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Publication numberUS3233986 A
Publication typeGrant
Publication dateFeb 8, 1966
Filing dateJun 7, 1962
Priority dateJun 7, 1962
Publication numberUS 3233986 A, US 3233986A, US-A-3233986, US3233986 A, US3233986A
InventorsMorehouse Edward L
Original AssigneeUnion Carbide Corp
Export CitationBiBTeX, EndNote, RefMan
External Links: USPTO, USPTO Assignment, Espacenet
Siloxane-polyoxyalkylene copolymers as anti-foam agents
US 3233986 A
Abstract  available in
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Claims  available in
Description  (OCR text may contain errors)

United States Patent This invention relates to the use of certain organosili-con compounds to reduce the tendency of organic liquids to foam.

The foaming of organic liquids is a problem in many industrial applications. By way of illustration, the foaming of liquid organic fuels (e.g., gasoline and kerosene) may interfere with the pumping of the fuels, or may make it difficult to ascertain the true liquid level of the fuels or may obscure the faces of gauges used to measure the flow of the fuels. As a further illustration, the foaming of liquid organic solvents or diluents used as chemical reaction media (e.g., n-hexane) may interfere With refluxing or sparging operations involved in the chemical process. Consequently, the need exists to reduce the tendency of organic liquids to foam.

This invention is based on the discovery that the presence in an organic liquid of a'srnall amount of an organosilicon copolymer that is insoluble in the organic liquid and that contains a siloxane moiety (or block) linked to a polyoxyalkylene moiety (or block) by a silicon to carbon bond reduces the tendency of the organic liquid to foam, provided that the polyoxyalkylene moiety is composed of a major amount of oxyethylene and/or oxypropylene groups. This invention provides compositions comprising an organic liquid which has a tendency to foam and a small amount of the above-mentioned organosilicon copolymer. This invention further provides a process for reducing the tendency of an organic liquid to foam which comprises adding to the liquid a small amount of the above-described organosilicon copolymer.

This invention is generally applicable to any organic liquid that has a tendency to foam. Organic liquids Whose tendency to foam can be successfully reduced in accordance with the practice of this invention include the various hydrocarbon liquids. Hydrocarbon liquids whose tendency to foam is reduced in accordance with the present invention include the various liquid hydrocarbon fuels (e.g., kerosene, gasoline, diesel fuel and mixtures of such fuels with aromatic compounds such as biphenyl, toluene and/oimethyl-substituted biphenyls). Also included are the various liquid hydrocarbon solvents (e.g. linear and yclic aliphatic hydrocarbons, for example, n-hexane, hepane, octane and n-decane and cyclohex-ane as well as mineral oil and mixtures of such compounds with aromatic hydrocarbons) and particularly hydrocarbon solvents that are admixed with materials which increase the tendency of the solvent to foam (e.g., hydrocarbyl sulfates, and sulfonates and kerosene). Many of these hydrocarbonliquids as such can be characterized as being non-lubricating fluids (i.e., fluids which do not appreciably reduce the friction between rubbing metal surfaces, for example, rubbing steel surfaces). Moreover, such hydrocarbon liquids are often substantially anhydrous. These liquids can, however, contain the small amounts of water, such as, for example, the trace amountsof water that may be present in kerosene or gasoline and can contain materials which impart lubricating properties (e.g., hydrocarbyl sulfates and sulfonates). However, this invention is not necessarily limited to such hydrocarbons which are per se (i.e., in the absence of additives) nonlubricating or anhydrous.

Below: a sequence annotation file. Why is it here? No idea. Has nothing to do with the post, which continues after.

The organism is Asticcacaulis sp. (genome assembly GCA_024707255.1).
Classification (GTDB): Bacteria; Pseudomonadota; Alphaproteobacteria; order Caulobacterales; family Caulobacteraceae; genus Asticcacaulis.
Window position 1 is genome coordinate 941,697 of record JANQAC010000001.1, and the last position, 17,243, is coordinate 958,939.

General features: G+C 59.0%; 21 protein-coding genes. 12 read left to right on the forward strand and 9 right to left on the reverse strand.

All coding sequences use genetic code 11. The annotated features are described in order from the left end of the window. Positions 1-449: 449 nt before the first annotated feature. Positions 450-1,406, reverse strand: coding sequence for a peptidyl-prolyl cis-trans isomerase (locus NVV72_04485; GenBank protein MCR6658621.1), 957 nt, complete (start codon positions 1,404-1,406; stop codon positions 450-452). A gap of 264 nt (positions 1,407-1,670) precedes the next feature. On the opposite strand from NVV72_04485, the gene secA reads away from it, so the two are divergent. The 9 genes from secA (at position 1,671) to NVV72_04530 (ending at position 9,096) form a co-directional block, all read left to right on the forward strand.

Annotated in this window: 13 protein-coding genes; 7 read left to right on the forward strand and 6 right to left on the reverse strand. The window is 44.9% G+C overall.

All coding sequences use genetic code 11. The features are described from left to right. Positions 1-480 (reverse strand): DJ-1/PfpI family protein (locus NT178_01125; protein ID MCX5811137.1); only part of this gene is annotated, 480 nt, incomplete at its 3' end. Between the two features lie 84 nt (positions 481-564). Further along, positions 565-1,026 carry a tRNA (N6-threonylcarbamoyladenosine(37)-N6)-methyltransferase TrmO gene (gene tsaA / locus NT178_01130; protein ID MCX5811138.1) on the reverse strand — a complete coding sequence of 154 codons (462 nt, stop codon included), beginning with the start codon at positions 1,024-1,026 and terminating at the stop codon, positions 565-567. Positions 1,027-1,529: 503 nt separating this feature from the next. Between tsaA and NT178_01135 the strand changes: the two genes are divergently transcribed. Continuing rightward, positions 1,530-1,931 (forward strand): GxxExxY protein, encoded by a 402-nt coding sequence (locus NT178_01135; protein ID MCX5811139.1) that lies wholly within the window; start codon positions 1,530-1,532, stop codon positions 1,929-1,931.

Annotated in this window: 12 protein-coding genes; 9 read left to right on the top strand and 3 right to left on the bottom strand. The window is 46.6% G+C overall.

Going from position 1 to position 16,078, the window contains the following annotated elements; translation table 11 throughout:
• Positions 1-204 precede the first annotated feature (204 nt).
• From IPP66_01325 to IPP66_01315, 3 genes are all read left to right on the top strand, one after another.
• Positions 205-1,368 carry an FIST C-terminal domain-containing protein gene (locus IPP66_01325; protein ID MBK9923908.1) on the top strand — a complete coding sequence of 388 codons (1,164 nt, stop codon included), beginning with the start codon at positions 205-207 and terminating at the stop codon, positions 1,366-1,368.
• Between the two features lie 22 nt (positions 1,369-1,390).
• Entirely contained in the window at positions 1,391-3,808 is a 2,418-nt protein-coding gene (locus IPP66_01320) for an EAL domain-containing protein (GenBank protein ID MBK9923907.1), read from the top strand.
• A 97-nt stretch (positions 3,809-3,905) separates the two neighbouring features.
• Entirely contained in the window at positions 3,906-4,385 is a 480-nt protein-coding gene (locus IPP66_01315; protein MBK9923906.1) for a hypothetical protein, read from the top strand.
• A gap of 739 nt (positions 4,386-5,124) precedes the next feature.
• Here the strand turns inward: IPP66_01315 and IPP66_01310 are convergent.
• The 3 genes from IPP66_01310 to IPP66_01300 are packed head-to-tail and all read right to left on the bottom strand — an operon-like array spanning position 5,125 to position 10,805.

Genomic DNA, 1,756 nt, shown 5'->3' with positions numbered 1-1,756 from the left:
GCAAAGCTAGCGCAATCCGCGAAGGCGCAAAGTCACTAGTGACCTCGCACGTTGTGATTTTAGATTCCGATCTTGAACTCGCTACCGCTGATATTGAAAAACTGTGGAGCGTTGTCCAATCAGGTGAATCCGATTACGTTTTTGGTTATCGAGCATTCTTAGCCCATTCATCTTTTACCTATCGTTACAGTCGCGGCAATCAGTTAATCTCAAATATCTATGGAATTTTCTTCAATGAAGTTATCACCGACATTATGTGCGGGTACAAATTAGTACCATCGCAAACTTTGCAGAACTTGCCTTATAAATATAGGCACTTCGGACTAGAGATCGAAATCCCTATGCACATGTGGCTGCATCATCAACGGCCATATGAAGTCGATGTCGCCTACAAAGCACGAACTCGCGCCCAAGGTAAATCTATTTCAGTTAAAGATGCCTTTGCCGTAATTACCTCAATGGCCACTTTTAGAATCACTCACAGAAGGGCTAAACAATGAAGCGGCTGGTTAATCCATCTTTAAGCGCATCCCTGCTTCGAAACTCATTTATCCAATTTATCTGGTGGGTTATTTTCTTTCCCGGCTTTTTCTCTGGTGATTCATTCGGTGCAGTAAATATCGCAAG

The organic liquids Whose tendency to foam can be successfully reduced in accordance with the practice of ice this invention can contain the additives customarily present in such liquids. Thus, the hydrocarbon fuels can contain additives such as tetraethyl lead and the hydrocarbon solvents can contain such additives as hydrocarbyl sulfonates and sulfates (e.g., when the solvent is the vehicle in a cutting oil). Hydrocarbyl sulfonates and sulfates that can be present in the organic liquids whose tendency to foam is reduced in accordance with the present invention include methyl sulfonate, butyl sulfonate, phenyl sulfonate and tolyl sulfonate and dimethyl sulfate, dibutyl sulfate, diphenyl sulfate and ditolyl sulfate, as well as mixtures of sulfates or sulfonate's produced by the sulfation or sulfonation of xylene, petroleum fractions or mineral oil. Alkali metal salts of such sulfates and sulfonates (e.g., sodium dodecylbenzene sulfonate and sodium dilauryl sulfate) can be present in such solvents.